Date: Mon, 01 Jan 2001 13:08:44 -0500 From: "Hardter" <hardter at rcn.com> Subject: Whirlpool/cooling delay and increased bitterness Hello everyone, While reviewing Miller's Homebrewing Guide, I came across his opinion that aroma hops placed in at the end of the boil added almost as much bitterness (as bittering hops) when the boil is whirlpooled and left to sit for 30 minutes. Can this be accurate? Whirlpooling and letting it sit for 20-30 minutes is my standard procedure. And with my cooling with a CF chiller taking an additional hr. for 11 gallons, these finishing hops are in contact with the hot wort for a long period of time. Are my planned IBUs being significantly increased by this process? Again, thanks in advance for your input. Steve Return to table of contents
Date: Sun, 31 Dec 2000 19:43:37 -0800 From: Aaron Gallaway <baseball_junkie at hotmail.com> Subject: Wild Hops: Alpha Acid Determination? To the collective, I live in Nagano Japan and I am an avid all-grain brewer(about once a week). I live in a pretty rural village. There are LOTS of farmers around me. I recently approached a nice lady who, I noticed while hiking near her house, has about 400 chickens. She sells eggs to local co-ops and village grocery stores. I got tired of finding different places to dispose of my spent grains(since I have a septic tank and have to pay by the liter to have it emptied once a month) so I worked out a deal to trade my spent grains for farm fresh eggs. She was elated at the idea. Anyway, when my girlfriend and I took the first batch up to her she showed us around her property a bit...it's HUGE(by Japanese standards mind you). SHe then asks me if I use hops. I tell her "of course" and she then asks me if I can use these and proceeds to show me these BEAUTIFUL WILD HOP VINES!!! I was stoked and amazed at how prolific they were. Unfortunately this was in early November so they had all gone to seed and were useless but she told me next summer when they come due and ripen up I am welcome to as much as I can use as she obviously has no use for them. Which brings me to you all...Is there any way I can find out what species they are and or their Alpha Acid value??? Thanks for you input and to everyone AKEMASHITE OMEDETO GOZAIMASU...Happy New year in Japanese. Aaron Return to table of contents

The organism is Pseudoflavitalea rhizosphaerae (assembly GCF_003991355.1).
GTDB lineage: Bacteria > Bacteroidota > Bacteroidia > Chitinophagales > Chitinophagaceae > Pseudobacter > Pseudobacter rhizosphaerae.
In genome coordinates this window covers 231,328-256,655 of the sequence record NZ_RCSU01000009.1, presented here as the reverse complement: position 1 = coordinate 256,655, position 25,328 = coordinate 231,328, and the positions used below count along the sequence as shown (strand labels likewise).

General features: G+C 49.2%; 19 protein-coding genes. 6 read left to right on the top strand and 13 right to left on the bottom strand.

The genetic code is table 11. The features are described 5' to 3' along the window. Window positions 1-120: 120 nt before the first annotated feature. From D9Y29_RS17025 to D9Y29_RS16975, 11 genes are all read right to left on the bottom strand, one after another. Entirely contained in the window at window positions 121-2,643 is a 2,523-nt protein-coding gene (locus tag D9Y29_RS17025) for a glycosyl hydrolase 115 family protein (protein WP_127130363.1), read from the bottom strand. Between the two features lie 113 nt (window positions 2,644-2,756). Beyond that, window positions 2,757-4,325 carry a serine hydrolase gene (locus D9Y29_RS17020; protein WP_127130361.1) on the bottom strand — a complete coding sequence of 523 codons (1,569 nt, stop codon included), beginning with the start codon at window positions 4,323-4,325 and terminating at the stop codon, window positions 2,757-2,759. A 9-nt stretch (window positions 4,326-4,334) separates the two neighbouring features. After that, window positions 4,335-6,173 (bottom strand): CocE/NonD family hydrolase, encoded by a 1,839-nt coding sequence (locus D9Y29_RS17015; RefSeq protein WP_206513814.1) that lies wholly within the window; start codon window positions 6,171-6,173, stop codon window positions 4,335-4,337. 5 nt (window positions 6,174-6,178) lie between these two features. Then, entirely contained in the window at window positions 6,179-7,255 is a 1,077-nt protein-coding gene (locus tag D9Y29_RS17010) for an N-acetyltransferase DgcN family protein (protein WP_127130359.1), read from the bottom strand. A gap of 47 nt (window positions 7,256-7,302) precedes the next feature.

Date: Mon, 01 Jan 2001 23:54:42 -0000 From: "Bret Mayden" <brmayden at hotmail.com> Subject: Canadian Recipes Does anybody know of any recipes for Canadian brews? Microbrewery quality, not the megabrews. Thanks. Bret Mayden brmayden at hotmail.com Return to table of contents
Date: Mon, 01 Jan 2001 21:41:14 -0500 From: stencil <stencil at bcn.net> Subject: Re: Mash Stirring using a Rotisserie Motor? On Thu, 28 Dec 2000 00:10:53 -0500, "Branam, Mike" <Mike.Branam at BellSouth.COM> wrote: >------------------------------ > > [ ... ] Do any if you have any ideas in the >Rotisserie Motor? Do you think that is will work? > > I use a Skil #559 1/5hp 3/8-in hand drill banded to a plywood bracket. The impeller is bandsawed fron 2X2 maple, about 5-in tip-to-tip, and is pinned to standard 3/8-in birch dowel. Because it's a variable-speed drill with a trigger lock (this is Massachusetts) I can set the speed to about 30 rpm during mash-in and then run it up to about 200 rpm as the mash loosens with rising temps. I think the very low speeds of the spit motor would require an extraordinarily large or deeply pitched impeller - like a joint-compound mixer - that would run the torque requirements over the edge. Further, in my rig at least, there would be a heightened chance of interference with the collection manifold (1/2-in pvc water pipe, bandsaw slotted and wrapped in aluminum flyscreen secured with tyraps.) If you _do_ have to go fishing into the mash at ca. 150F, soaking your hands in icewater beforehand helps. A little. stencil sends RKBA! Return to table of contents